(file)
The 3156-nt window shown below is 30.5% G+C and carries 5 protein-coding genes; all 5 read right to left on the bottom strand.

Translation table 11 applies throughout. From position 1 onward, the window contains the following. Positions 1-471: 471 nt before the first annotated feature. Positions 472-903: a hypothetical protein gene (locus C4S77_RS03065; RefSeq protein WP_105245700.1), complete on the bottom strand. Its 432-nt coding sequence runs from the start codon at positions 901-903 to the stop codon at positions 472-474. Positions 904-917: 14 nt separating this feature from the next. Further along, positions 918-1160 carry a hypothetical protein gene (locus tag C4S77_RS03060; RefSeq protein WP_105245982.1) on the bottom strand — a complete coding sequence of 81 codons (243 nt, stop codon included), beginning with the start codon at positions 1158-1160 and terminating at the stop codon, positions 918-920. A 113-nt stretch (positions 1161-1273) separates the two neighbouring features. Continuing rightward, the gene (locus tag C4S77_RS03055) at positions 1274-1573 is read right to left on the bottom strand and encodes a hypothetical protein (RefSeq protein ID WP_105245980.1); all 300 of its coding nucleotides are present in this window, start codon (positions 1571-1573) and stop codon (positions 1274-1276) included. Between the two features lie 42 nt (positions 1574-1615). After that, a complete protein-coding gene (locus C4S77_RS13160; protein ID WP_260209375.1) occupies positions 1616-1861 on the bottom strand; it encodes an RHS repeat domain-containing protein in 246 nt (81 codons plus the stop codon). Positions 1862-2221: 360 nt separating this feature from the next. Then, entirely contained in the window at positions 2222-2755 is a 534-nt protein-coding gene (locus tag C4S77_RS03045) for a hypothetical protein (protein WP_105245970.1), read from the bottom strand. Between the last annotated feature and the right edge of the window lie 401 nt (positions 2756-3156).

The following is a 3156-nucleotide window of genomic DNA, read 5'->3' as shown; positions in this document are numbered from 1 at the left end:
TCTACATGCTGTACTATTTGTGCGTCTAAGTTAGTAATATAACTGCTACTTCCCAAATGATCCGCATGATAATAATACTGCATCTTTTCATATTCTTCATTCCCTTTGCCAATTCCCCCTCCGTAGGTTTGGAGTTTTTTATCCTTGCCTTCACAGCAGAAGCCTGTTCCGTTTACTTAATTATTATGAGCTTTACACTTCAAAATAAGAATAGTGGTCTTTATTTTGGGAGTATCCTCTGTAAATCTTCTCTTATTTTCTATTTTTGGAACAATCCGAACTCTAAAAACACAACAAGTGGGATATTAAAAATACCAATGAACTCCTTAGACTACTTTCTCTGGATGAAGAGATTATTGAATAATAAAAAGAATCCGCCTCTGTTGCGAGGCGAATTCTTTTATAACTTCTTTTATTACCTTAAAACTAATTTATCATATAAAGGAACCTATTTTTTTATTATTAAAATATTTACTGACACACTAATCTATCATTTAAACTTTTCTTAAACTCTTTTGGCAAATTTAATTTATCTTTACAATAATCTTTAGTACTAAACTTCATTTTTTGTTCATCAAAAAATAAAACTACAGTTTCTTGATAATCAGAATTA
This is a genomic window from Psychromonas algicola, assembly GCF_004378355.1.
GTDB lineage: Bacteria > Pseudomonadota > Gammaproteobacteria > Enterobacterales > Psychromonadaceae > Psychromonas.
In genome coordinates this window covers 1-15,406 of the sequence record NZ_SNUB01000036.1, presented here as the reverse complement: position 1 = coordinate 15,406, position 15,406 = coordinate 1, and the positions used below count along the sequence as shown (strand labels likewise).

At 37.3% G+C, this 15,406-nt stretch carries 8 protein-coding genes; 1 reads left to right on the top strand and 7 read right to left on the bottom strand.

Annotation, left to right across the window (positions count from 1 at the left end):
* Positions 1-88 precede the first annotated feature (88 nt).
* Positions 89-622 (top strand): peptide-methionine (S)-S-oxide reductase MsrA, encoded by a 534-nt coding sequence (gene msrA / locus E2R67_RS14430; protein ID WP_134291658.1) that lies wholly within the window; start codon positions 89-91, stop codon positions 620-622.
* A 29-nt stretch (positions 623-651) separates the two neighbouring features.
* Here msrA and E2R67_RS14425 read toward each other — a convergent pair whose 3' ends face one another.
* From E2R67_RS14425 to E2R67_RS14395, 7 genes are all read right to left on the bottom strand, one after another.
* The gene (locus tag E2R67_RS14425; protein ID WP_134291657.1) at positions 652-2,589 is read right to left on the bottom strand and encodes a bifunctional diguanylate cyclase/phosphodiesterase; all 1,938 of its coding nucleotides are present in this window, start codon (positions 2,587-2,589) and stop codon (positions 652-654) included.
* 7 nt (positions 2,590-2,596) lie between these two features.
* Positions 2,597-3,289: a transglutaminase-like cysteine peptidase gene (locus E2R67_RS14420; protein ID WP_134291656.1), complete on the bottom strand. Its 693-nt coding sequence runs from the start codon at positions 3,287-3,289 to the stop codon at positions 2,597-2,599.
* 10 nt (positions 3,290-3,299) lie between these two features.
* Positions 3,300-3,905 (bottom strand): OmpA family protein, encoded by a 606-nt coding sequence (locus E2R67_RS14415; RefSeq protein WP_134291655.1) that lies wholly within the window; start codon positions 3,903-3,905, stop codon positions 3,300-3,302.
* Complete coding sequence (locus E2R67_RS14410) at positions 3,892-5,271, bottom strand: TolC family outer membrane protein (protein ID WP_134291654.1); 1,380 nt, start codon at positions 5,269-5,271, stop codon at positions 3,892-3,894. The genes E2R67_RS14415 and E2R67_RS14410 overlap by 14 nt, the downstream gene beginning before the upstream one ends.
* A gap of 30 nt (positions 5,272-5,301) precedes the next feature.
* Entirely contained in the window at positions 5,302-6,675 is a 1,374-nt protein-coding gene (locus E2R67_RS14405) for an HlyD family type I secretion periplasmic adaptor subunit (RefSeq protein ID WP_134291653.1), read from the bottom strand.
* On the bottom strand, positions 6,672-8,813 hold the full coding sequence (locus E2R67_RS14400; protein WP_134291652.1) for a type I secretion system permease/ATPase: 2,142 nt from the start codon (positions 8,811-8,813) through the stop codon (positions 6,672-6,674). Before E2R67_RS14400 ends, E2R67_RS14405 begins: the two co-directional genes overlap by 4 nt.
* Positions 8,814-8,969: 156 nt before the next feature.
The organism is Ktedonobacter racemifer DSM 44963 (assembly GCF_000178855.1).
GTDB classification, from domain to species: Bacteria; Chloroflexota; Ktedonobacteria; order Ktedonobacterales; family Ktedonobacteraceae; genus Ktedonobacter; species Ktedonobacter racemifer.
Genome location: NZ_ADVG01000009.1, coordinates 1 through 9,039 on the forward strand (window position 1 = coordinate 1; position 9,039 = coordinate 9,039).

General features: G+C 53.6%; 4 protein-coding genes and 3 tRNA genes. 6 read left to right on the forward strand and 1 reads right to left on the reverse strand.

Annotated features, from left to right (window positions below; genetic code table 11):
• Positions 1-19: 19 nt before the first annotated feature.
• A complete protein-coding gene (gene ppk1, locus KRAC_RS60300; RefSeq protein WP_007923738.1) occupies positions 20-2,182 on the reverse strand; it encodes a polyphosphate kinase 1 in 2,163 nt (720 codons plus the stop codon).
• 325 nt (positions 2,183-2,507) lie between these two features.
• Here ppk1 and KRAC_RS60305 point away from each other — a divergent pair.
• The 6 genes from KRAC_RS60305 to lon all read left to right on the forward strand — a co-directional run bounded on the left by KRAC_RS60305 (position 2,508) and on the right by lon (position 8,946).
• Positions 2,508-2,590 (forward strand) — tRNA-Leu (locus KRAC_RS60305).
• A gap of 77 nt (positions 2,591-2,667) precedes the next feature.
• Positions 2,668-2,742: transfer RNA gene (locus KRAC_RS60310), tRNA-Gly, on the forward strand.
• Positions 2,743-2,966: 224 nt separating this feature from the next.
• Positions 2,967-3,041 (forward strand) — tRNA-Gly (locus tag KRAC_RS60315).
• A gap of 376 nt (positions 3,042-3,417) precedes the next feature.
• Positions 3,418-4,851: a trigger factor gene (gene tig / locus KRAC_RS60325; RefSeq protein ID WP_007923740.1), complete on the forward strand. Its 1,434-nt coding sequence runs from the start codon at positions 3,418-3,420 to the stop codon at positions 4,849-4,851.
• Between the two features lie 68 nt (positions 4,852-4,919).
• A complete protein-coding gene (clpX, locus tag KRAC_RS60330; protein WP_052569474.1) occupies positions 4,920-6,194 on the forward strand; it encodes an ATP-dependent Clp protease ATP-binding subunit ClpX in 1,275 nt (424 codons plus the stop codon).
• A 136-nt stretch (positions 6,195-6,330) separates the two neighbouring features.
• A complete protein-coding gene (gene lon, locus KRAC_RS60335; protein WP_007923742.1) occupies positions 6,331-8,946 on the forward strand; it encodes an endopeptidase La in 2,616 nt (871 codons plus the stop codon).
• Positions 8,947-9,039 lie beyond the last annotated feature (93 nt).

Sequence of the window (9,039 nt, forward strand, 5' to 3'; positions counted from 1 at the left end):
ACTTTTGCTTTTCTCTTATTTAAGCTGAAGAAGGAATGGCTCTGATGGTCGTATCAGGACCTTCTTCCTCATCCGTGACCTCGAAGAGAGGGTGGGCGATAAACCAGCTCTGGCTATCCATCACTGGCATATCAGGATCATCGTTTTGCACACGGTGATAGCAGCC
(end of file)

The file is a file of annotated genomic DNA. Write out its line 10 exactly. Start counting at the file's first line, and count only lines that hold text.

* Positions 1-88 precede the first annotated feature (88 nt).